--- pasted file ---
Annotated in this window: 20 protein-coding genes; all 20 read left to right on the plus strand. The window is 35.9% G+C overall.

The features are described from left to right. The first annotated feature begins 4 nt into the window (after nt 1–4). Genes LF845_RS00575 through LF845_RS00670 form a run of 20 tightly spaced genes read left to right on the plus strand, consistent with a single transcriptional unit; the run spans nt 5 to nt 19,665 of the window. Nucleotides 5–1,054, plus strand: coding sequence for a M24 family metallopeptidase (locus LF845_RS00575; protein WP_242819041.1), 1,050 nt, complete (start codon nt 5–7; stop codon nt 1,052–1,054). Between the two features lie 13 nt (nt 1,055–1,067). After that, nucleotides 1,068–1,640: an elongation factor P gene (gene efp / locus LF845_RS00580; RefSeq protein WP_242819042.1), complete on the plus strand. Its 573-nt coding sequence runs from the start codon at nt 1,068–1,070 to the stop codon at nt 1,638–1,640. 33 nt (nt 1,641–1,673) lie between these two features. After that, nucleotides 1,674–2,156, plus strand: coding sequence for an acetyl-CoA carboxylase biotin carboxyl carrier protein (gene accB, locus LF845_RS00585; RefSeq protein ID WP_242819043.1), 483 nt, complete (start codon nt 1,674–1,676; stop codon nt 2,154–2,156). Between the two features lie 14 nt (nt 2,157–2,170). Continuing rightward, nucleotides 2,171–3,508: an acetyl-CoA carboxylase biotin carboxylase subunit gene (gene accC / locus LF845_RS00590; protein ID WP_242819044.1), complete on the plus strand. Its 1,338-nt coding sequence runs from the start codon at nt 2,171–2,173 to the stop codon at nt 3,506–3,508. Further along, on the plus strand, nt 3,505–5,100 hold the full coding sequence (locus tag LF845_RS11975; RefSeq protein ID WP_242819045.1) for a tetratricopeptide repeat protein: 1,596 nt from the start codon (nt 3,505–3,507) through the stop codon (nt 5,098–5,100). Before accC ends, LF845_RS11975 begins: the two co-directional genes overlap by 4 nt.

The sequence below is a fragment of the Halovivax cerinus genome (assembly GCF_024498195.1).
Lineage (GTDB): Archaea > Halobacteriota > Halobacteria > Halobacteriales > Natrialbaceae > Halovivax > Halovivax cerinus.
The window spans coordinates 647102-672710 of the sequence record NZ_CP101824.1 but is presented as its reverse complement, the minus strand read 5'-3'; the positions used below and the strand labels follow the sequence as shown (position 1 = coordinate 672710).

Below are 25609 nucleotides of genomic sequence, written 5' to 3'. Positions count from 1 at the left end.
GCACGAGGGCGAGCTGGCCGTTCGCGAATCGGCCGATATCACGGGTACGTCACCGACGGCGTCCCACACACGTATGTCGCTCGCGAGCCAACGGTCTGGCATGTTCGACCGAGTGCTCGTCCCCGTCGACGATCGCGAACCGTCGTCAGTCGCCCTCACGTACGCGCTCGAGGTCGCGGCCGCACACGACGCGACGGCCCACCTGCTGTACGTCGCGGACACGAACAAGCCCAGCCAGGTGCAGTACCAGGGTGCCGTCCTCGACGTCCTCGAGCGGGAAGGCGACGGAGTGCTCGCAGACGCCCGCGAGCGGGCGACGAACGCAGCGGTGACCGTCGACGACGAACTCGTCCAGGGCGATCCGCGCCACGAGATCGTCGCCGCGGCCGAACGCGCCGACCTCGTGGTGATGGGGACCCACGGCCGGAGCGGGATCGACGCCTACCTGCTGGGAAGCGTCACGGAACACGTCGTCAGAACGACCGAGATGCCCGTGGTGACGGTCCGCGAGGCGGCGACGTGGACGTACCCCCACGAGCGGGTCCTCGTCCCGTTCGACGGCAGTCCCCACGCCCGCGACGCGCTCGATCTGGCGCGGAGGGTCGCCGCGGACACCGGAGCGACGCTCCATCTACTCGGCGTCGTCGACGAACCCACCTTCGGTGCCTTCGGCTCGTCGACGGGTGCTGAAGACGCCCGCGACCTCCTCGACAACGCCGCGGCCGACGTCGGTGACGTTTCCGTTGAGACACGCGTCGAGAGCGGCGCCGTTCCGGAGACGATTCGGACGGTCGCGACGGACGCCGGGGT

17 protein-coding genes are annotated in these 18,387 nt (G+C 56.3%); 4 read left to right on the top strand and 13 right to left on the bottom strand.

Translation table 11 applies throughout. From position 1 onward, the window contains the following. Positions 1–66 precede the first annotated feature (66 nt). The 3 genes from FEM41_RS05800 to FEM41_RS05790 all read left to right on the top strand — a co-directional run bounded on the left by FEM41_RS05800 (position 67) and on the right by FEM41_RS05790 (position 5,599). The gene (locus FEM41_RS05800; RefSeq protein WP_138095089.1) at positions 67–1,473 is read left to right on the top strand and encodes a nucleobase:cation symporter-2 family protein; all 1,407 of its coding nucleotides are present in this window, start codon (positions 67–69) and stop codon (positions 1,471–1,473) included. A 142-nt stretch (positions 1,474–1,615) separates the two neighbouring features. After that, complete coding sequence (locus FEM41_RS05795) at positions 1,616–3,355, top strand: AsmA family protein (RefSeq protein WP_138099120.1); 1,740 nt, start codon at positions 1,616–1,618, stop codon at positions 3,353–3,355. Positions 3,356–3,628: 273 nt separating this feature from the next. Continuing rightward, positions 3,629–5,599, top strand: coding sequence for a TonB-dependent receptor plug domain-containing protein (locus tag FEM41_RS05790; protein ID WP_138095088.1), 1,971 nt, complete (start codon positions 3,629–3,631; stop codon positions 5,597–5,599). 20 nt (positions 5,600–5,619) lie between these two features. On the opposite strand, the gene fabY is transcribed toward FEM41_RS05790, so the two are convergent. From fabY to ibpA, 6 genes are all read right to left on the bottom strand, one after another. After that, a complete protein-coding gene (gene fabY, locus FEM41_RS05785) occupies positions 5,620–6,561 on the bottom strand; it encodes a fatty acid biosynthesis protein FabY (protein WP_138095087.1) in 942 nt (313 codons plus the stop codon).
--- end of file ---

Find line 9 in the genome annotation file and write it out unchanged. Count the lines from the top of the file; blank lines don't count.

Translation table 11 applies throughout. From position 1 onward, the window contains the following. Positions 1–66 precede the first annotated feature (66 nt). The 3 genes from FEM41_RS05800 to FEM41_RS05790 all read left to right on the top strand — a co-directional run bounded on the left by FEM41_RS05800 (position 67) and on the right by FEM41_RS05790 (position 5,599). The gene (locus FEM41_RS05800; RefSeq protein WP_138095089.1) at positions 67–1,473 is read left to right on the top strand and encodes a nucleobase:cation symporter-2 family protein; all 1,407 of its coding nucleotides are present in this window, start codon (positions 67–69) and stop codon (positions 1,471–1,473) included. A 142-nt stretch (positions 1,474–1,615) separates the two neighbouring features. After that, complete coding sequence (locus FEM41_RS05795) at positions 1,616–3,355, top strand: AsmA family protein (RefSeq protein WP_138099120.1); 1,740 nt, start codon at positions 1,616–1,618, stop codon at positions 3,353–3,355. Positions 3,356–3,628: 273 nt separating this feature from the next. Continuing rightward, positions 3,629–5,599, top strand: coding sequence for a TonB-dependent receptor plug domain-containing protein (locus tag FEM41_RS05790; protein ID WP_138095088.1), 1,971 nt, complete (start codon positions 3,629–3,631; stop codon positions 5,597–5,599). 20 nt (positions 5,600–5,619) lie between these two features. On the opposite strand, the gene fabY is transcribed toward FEM41_RS05790, so the two are convergent. From fabY to ibpA, 6 genes are all read right to left on the bottom strand, one after another. After that, a complete protein-coding gene (gene fabY, locus FEM41_RS05785) occupies positions 5,620–6,561 on the bottom strand; it encodes a fatty acid biosynthesis protein FabY (protein WP_138095087.1) in 942 nt (313 codons plus the stop codon).